The court has also noted that at the time of entering into the contract, Devas did not have the technology infrastructure or experience to perform its obligation under the agreement. The company even failed to show whether any such technology existed and that it has intellectual property over the same. After the PM Modi-led government came to power, a CBI enquiry was initiated and after investigation, a chargesheet filed. Significantly, the UPA government did not terminate the agreement on the grounds of corruption or impropriety but the ground that a policy decision has been taken not to provide orbital slots in S-Band for commercial activities. Obviously, this fraudulent deal had powerful political patronage. Else, an agreement of such magnitude for leasing 10 transponders of 8.1 MHz, 2.78 MHz capacity on primary satellites would not have happened without any auction or tender. It was not only a bounty for Devas but also for its foreign investors. Against a mere authorised share capital of Rs 1 lakh, and investment inflow of Rs 579 crore, Devas and its foreign investors managed to get an award of Rs 10,000 crore from the ICC Arbitration Tribunal and Rs 5,000 crore into two bilateral investment treaties (BITs), which is sought to be executed. It was because of these compelling reasons that the government rightly revisited various BITs with different countries executed by the previous government. We should not forget that these awards are ultimately paid by the taxpayer.

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Another serious issue: Devas claimed before the SC that a unanimous award was passed by the ICC tribunal, which was presided over by a former Chief Justice of India. The CBI has already filed the chargesheet, the deal is dishonest and disregards all standards of propriety and fair play and yet, such a huge amount was awarded. It is to be noted that the CBI investigation was initiated by the present government in 2015. We also had to move an amendment to the arbitration law ensuring that the court could stay the award unconditionally, pending the disposal of the challenge to the award, if the court is satisfied that prima facie, the contract, which is the basis of award, was induced by fraud or corruption. Perhaps, there is a compelling need to introspect as to how arbitration proceedings are being conducted in sensitive cases.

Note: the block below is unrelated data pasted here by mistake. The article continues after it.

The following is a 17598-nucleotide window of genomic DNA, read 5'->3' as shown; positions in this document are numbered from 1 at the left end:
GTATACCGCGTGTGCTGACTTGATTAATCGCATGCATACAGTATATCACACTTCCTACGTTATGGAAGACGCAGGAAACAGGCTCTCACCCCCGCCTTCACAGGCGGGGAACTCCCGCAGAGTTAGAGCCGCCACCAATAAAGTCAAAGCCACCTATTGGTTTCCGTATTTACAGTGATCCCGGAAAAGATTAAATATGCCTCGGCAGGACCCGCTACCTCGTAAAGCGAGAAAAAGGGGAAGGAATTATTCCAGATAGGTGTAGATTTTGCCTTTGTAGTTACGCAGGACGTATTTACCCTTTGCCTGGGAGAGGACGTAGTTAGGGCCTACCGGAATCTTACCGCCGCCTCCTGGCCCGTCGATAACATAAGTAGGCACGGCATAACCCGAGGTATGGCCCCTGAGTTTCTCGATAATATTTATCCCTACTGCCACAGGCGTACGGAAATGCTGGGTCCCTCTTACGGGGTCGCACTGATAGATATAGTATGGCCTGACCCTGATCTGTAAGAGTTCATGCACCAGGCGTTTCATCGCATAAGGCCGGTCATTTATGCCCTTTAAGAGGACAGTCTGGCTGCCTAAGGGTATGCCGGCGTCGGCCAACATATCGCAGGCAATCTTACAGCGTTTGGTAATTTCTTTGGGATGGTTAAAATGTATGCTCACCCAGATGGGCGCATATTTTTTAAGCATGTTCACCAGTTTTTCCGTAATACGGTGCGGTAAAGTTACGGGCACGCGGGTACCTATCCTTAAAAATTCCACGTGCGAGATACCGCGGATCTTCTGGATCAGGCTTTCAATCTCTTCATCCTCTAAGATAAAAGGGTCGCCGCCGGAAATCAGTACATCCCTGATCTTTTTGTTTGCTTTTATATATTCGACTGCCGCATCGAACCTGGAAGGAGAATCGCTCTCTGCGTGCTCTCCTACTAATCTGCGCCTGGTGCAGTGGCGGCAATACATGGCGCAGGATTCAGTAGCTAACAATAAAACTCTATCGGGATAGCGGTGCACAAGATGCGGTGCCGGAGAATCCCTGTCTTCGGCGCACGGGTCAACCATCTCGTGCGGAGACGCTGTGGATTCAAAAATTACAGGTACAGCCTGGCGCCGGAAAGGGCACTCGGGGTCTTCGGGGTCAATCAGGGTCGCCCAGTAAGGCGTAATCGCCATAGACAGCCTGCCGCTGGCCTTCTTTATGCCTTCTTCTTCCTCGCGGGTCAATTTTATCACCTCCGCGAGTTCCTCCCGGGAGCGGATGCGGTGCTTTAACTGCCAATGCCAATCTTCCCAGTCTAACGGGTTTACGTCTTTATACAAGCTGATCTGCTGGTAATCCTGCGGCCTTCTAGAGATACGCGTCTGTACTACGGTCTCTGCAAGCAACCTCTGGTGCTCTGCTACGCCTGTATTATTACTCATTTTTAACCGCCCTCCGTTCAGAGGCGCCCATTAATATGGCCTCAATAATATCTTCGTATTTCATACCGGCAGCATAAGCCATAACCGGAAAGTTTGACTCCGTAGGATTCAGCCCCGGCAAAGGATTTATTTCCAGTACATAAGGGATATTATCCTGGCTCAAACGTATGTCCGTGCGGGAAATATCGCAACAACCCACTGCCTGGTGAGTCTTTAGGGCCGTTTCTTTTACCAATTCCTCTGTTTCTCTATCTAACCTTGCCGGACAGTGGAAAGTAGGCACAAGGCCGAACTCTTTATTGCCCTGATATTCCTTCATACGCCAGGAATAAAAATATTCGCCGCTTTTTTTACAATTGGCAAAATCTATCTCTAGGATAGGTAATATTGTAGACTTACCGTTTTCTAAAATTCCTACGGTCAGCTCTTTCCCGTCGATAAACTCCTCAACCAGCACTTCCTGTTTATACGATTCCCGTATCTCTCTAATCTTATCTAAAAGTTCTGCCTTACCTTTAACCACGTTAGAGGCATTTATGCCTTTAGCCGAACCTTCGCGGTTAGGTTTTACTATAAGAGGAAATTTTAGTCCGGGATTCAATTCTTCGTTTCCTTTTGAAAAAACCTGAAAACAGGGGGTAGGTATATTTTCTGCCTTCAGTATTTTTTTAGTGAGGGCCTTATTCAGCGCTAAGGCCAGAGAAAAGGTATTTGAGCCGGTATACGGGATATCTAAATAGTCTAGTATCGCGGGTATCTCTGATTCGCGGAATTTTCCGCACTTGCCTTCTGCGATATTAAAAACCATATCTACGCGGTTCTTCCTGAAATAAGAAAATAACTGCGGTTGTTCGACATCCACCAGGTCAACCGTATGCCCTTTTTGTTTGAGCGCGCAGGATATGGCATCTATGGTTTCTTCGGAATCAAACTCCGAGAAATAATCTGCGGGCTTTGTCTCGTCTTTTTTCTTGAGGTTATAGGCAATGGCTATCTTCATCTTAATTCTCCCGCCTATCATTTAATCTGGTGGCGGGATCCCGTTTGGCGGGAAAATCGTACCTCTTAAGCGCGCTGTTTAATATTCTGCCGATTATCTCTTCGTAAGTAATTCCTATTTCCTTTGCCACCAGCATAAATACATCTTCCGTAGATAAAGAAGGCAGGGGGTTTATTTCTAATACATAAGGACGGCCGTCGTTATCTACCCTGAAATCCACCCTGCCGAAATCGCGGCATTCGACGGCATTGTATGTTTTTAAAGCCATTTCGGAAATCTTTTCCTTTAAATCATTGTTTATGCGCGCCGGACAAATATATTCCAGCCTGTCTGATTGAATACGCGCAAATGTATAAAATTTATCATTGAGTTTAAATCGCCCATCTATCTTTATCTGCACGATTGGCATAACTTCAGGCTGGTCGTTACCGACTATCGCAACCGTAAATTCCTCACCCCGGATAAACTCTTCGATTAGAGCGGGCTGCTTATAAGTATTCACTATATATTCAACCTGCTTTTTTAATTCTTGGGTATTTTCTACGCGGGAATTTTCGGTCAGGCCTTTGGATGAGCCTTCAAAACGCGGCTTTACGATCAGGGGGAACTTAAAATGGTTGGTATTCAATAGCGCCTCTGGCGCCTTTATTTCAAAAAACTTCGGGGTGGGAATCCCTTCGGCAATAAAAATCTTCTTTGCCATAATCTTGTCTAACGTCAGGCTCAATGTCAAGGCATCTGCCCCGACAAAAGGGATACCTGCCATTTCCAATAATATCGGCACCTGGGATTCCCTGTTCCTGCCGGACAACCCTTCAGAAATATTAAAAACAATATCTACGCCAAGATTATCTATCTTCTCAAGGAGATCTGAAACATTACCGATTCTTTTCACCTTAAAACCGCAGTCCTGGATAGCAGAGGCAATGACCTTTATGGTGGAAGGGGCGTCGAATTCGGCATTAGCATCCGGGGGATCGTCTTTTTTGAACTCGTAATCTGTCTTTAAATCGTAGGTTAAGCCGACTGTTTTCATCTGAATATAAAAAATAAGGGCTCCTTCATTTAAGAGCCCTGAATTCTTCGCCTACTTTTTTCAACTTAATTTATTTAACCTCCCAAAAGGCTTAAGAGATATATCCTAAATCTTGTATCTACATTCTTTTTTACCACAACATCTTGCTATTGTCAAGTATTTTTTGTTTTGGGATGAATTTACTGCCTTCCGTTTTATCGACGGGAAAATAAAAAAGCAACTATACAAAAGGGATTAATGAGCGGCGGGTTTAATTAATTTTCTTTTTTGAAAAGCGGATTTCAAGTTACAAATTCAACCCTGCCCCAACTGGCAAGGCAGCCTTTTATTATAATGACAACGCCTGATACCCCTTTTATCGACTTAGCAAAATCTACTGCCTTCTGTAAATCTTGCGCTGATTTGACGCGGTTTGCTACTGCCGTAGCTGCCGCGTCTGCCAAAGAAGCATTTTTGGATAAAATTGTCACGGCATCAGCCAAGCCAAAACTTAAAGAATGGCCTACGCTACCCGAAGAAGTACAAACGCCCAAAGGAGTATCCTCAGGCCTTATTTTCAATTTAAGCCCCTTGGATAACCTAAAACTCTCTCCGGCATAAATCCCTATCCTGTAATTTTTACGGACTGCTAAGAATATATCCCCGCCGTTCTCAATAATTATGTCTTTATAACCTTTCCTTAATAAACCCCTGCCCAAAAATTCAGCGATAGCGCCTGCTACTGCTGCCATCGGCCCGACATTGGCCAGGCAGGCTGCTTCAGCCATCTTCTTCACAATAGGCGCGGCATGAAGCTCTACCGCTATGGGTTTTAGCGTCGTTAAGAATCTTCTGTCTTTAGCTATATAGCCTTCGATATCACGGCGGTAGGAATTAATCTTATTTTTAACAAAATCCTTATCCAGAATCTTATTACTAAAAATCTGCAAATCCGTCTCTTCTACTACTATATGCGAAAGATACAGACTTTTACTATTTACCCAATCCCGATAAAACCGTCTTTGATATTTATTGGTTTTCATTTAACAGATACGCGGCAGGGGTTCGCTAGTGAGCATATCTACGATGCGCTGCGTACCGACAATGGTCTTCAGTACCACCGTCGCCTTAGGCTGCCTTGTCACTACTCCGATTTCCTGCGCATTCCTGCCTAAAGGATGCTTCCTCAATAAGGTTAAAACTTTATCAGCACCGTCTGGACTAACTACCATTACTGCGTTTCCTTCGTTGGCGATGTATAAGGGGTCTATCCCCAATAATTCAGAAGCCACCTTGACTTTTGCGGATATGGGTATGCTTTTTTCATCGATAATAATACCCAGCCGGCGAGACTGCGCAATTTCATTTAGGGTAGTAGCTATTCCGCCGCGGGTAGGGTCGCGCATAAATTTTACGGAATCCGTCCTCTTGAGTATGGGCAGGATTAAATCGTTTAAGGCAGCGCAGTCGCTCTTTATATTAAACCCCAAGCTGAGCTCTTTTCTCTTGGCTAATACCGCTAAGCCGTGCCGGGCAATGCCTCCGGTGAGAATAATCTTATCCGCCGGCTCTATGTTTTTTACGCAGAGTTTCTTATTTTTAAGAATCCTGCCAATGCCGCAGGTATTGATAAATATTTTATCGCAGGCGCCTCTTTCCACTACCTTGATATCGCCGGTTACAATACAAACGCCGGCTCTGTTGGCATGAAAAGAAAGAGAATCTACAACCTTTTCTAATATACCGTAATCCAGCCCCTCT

The SC observed that if the seeds of commercial relationship between Antrix and Devas were a product of fraud, then every part of the plant that grew out of those seeds, such as the agreement, the disputes and the awards, are infected with fraud. The court also held that allowing Devas and its shareholders to reap the benefits of their fraudulent action may itself send the wrong signal to the global community. The Devas case highlights once again how corruption and extraneous considerations played a dominant role in most of the decisions of the UPA, leading to a loss of public money.

This column first appeared in the print edition on January 25, 2022 under the title ‘A dark cloud loomed’. The writer is a BJP MP and former Union law and justice minister